• Copper
  • Manganese
  • Potassium

They are as well an excellent source of dietary fiber, and at the same time, acorn squash contains little saturated fat, cholesterol, and sodium.

The seeds are rich in protein, magnesium, and zinc. The actual amount of these nutrients depends on the variety and maturity level of the squash.

Around 94% of raw acorn squash is water, 3% are carbohydrates, 1 % proteins, and the rest is a mix of different types of fat but in low quantities. One hundred grams of acorn squash have only 16 calories, so this veggie will definitely not make your chicken gain weight.

There are different types of vitamins in squash. Vitamin C has the highest amount. Other vitamins like A, B1, B2, B3, B5, B6 E, and K are present in smaller amounts.

Chickens will grow and lay the best eggs when they have a well-balanced diet with a lot of different food types. The best way to feed them is to serve everything in moderation. There are some things you should never feed your chickens, such as garlic, onions, or green potatoes. 

Squash Seeds

All squash seeds contain vitamin E, crude protein, vitamins B, carotenoids, and minerals. Keep in mind that they also come with some saturated and unsaturated oils and fatty acids. 

There is no need to be afraid of choking hazards when serving seeds to your flock. These aren’t harmful to a chicken in any way, and they will know how to eat them.

How To Feed Chickens With Acorn Squash?

Like I already said, cut the squash into pieces since the exterior is quite tough, and it will give your flock a hard time eating it if you serve it whole. In case you leave an entire squash next to them, they will usually ignore it until it gets mushy and tender. By that time, it will become pretty degraded and probably get moldy, which is no good since it can be poisonous to your flock.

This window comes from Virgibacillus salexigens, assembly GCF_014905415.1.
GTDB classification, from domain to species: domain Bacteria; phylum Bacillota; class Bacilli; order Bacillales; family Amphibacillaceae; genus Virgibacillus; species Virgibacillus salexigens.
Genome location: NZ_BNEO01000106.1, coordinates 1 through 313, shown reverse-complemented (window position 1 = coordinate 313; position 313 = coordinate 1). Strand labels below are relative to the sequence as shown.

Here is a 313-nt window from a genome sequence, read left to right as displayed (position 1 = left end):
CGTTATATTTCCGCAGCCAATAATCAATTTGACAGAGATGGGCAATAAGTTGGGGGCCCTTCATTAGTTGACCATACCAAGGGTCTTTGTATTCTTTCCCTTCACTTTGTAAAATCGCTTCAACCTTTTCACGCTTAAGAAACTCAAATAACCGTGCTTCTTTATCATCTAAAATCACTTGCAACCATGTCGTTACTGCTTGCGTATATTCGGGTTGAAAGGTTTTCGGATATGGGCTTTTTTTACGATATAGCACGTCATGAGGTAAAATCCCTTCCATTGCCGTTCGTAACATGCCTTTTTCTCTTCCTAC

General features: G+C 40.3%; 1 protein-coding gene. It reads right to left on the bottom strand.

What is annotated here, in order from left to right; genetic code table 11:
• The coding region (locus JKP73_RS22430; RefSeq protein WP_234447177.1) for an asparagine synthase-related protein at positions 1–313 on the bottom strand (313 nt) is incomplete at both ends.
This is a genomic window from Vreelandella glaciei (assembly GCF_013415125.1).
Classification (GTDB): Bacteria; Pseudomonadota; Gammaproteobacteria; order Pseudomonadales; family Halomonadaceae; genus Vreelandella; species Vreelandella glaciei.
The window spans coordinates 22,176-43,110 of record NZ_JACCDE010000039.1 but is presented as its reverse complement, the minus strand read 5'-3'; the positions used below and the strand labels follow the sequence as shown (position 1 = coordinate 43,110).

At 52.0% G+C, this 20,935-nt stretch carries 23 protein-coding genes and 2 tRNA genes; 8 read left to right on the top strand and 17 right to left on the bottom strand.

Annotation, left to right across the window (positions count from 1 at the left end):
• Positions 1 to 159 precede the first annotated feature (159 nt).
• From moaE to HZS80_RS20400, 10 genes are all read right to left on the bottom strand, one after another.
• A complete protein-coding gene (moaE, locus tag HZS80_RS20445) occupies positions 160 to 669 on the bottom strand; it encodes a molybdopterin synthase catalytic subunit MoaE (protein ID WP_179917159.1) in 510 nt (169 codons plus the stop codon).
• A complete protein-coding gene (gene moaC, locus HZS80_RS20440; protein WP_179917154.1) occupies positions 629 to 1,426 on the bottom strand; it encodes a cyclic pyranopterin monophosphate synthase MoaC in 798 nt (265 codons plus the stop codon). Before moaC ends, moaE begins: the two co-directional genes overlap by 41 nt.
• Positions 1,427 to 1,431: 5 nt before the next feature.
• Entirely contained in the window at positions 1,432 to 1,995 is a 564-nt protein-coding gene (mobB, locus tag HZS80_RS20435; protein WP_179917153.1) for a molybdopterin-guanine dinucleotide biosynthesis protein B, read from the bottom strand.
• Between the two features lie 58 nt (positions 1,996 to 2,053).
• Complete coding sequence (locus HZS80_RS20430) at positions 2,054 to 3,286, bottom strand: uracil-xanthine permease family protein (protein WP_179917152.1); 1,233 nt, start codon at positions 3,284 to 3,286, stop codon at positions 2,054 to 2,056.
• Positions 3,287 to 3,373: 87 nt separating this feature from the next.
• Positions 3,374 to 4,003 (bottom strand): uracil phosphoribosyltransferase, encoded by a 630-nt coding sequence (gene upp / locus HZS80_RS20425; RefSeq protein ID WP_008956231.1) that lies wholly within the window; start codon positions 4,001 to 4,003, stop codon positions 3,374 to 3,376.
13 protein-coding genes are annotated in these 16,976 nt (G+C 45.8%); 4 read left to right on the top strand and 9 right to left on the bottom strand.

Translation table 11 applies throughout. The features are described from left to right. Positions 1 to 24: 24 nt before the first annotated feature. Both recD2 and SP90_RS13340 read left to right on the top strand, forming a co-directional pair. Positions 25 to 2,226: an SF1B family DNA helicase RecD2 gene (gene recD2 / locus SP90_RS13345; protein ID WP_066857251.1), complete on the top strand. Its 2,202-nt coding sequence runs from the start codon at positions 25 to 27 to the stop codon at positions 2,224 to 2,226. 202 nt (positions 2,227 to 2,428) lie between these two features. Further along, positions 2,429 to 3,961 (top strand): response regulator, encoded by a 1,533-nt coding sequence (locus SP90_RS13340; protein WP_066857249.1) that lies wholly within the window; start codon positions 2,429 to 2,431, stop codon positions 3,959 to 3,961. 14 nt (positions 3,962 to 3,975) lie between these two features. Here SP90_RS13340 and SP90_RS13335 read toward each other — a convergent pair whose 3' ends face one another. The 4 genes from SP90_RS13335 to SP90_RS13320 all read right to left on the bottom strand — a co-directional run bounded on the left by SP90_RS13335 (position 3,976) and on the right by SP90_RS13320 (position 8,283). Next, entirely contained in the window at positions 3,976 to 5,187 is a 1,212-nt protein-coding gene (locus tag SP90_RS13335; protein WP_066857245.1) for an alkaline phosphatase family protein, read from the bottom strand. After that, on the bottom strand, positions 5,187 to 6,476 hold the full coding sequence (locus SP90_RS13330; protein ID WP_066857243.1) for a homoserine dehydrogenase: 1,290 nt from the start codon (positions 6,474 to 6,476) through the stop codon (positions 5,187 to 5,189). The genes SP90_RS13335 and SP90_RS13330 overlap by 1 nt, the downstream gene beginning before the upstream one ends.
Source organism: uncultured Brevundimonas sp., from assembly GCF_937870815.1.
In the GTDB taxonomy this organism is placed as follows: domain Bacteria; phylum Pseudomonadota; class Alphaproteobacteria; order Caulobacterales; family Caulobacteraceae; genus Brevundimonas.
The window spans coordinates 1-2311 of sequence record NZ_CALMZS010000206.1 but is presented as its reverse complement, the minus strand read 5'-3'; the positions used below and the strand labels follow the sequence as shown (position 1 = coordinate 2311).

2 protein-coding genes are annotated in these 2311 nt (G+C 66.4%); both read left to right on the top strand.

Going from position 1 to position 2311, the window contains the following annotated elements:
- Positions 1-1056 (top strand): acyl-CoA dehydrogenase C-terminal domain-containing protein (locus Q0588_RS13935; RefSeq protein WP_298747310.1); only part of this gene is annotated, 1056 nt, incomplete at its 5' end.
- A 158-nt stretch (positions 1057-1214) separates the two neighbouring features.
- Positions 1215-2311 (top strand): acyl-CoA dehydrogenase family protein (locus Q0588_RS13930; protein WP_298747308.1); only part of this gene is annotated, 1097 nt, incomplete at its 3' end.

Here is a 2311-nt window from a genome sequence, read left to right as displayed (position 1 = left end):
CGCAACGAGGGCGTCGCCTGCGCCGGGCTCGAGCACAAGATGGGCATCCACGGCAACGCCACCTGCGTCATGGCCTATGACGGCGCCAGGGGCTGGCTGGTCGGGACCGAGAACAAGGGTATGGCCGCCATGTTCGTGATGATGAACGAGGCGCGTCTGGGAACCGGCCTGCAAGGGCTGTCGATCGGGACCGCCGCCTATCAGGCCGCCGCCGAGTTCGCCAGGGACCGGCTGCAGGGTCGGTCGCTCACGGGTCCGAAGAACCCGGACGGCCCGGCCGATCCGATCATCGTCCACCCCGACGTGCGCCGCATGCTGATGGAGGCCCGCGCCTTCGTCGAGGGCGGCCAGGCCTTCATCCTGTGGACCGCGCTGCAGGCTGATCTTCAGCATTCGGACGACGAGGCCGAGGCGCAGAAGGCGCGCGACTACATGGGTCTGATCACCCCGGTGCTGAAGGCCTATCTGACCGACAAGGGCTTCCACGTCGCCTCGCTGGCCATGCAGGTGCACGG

Just cut it in quarters, and you don’t have to remove the exterior; only wash it properly to remove any possible pesticide or some substance that they might be sprayed with.

You can also feed your chickens with roasted, baked, or boiled acorn squash. It really doesn’t matter how you prepared it as long as you are eager to spoil your flock with this juicy and tender treat.

Acorn squash is best for your chicken during the cold seasons since they provide a lot of nutrition, and it will also boost their immune system and help them to endure the winter easily. Also, be aware that when you feed hens with squash and pumpkin, you will notice that the egg yolk will get a deeper orange color, and that is fine.

How To Store Squash To Keep It In Good Shape Through The Year?

It’s easy to feed the squash to your chickens throughout the year when you know how to properly store them. However, autumn is the best time for feeding squash to your hens because they are easily obtainable at that time of the year. 

Also, protein in the seeds is also highly beneficial for your chickens that are usually molting and growing new feathers during the autumn.

You can keep squash and pumpkins in good shape for months if you properly cure them. Almost all members of the gourd family must be cured before storage except acorn squash, delicata squash, and sweet dumpling, which go directly in the storage.

To cure squash and pumpkins, simply keep them at room temperature for 10 to 20 days. After that, they should be transferred to a dry and cool place like a basement or root cellar.

For best results, store these veggies in a single layer so that they aren’t touching each other to avoid rot spreading. If any have soft spots, cuts or breaks, or missing stems, use them first since they will spoil first.

Let’s Recapitulate

Pumpkins and squash are an ideal treat for poultry of all kinds. It is easy to prepare (cut it open and voila), it is full of nutrition that will significantly boost their overall health, and on top of all, your flock will have a lot of fun gobbling on them.

Treat your chickens right, as well like all other pets love to indulge in treats. Their diet should predominantly be composed of chicken feed enhanced with oyster shells, grit, and clean drinking water; however, it’s nice to treat them to something different from time to time.